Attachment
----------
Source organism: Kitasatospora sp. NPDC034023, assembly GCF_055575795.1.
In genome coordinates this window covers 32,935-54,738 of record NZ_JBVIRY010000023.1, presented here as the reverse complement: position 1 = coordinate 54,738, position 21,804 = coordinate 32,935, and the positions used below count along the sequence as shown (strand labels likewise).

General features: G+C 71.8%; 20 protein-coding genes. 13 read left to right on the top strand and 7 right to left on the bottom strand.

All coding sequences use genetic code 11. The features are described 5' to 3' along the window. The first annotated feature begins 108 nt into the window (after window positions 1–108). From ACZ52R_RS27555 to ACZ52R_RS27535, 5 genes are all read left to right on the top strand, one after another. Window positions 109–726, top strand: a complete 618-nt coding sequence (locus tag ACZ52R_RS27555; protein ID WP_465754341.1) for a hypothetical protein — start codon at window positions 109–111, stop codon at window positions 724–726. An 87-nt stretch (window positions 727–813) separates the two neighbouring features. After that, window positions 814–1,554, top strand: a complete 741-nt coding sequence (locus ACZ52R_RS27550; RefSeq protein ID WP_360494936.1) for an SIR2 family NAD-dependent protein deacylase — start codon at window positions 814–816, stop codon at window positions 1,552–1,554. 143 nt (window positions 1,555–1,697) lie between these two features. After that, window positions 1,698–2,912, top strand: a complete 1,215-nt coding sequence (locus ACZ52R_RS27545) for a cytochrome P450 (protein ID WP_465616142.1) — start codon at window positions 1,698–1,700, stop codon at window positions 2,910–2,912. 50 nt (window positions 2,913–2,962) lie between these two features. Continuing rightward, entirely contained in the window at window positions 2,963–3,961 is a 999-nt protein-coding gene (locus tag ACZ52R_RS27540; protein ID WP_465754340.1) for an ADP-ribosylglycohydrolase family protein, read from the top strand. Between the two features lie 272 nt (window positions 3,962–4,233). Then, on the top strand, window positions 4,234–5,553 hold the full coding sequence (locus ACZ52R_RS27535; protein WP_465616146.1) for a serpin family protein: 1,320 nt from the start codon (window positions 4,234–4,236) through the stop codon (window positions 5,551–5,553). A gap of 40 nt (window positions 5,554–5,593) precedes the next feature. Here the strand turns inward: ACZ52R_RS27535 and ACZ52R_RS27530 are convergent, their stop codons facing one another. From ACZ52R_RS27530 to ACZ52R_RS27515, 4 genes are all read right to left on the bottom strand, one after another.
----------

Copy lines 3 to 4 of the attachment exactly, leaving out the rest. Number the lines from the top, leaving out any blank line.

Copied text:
General features: G+C 71.8%; 20 protein-coding genes. 13 read left to right on the top strand and 7 right to left on the bottom strand.

All coding sequences use genetic code 11. The features are described 5' to 3' along the window. The first annotated feature begins 108 nt into the window (after window positions 1–108). From ACZ52R_RS27555 to ACZ52R_RS27535, 5 genes are all read left to right on the top strand, one after another. Window positions 109–726, top strand: a complete 618-nt coding sequence (locus tag ACZ52R_RS27555; protein ID WP_465754341.1) for a hypothetical protein — start codon at window positions 109–111, stop codon at window positions 724–726. An 87-nt stretch (window positions 727–813) separates the two neighbouring features. After that, window positions 814–1,554, top strand: a complete 741-nt coding sequence (locus ACZ52R_RS27550; RefSeq protein ID WP_360494936.1) for an SIR2 family NAD-dependent protein deacylase — start codon at window positions 814–816, stop codon at window positions 1,552–1,554. 143 nt (window positions 1,555–1,697) lie between these two features. After that, window positions 1,698–2,912, top strand: a complete 1,215-nt coding sequence (locus ACZ52R_RS27545) for a cytochrome P450 (protein ID WP_465616142.1) — start codon at window positions 1,698–1,700, stop codon at window positions 2,910–2,912. 50 nt (window positions 2,913–2,962) lie between these two features. Continuing rightward, entirely contained in the window at window positions 2,963–3,961 is a 999-nt protein-coding gene (locus tag ACZ52R_RS27540; protein ID WP_465754340.1) for an ADP-ribosylglycohydrolase family protein, read from the top strand. Between the two features lie 272 nt (window positions 3,962–4,233). Then, on the top strand, window positions 4,234–5,553 hold the full coding sequence (locus ACZ52R_RS27535; protein WP_465616146.1) for a serpin family protein: 1,320 nt from the start codon (window positions 4,234–4,236) through the stop codon (window positions 5,551–5,553). A gap of 40 nt (window positions 5,554–5,593) precedes the next feature. Here the strand turns inward: ACZ52R_RS27535 and ACZ52R_RS27530 are convergent, their stop codons facing one another. From ACZ52R_RS27530 to ACZ52R_RS27515, 4 genes are all read right to left on the bottom strand, one after another.